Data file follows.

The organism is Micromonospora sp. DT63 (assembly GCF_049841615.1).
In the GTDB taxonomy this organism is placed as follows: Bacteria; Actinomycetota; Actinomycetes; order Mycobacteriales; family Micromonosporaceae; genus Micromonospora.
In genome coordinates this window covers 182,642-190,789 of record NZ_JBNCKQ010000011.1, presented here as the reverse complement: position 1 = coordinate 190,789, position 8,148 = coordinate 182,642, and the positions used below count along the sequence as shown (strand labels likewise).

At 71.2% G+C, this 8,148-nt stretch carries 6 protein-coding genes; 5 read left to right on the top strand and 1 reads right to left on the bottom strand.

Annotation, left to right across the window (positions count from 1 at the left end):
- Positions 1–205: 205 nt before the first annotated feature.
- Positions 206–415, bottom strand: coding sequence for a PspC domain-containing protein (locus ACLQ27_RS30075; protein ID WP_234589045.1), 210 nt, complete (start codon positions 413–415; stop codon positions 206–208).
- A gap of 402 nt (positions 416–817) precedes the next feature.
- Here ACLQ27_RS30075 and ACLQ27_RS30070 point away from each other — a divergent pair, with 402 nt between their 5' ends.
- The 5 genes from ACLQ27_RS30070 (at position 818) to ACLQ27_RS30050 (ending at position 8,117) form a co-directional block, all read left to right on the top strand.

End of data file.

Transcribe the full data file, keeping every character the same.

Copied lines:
The organism is Micromonospora sp. DT63 (assembly GCF_049841615.1).
In the GTDB taxonomy this organism is placed as follows: Bacteria; Actinomycetota; Actinomycetes; order Mycobacteriales; family Micromonosporaceae; genus Micromonospora.
In genome coordinates this window covers 182,642-190,789 of record NZ_JBNCKQ010000011.1, presented here as the reverse complement: position 1 = coordinate 190,789, position 8,148 = coordinate 182,642, and the positions used below count along the sequence as shown (strand labels likewise).

At 71.2% G+C, this 8,148-nt stretch carries 6 protein-coding genes; 5 read left to right on the top strand and 1 reads right to left on the bottom strand.

Annotation, left to right across the window (positions count from 1 at the left end):
- Positions 1–205: 205 nt before the first annotated feature.
- Positions 206–415, bottom strand: coding sequence for a PspC domain-containing protein (locus ACLQ27_RS30075; protein ID WP_234589045.1), 210 nt, complete (start codon positions 413–415; stop codon positions 206–208).
- A gap of 402 nt (positions 416–817) precedes the next feature.
- Here ACLQ27_RS30075 and ACLQ27_RS30070 point away from each other — a divergent pair, with 402 nt between their 5' ends.
- The 5 genes from ACLQ27_RS30070 (at position 818) to ACLQ27_RS30050 (ending at position 8,117) form a co-directional block, all read left to right on the top strand.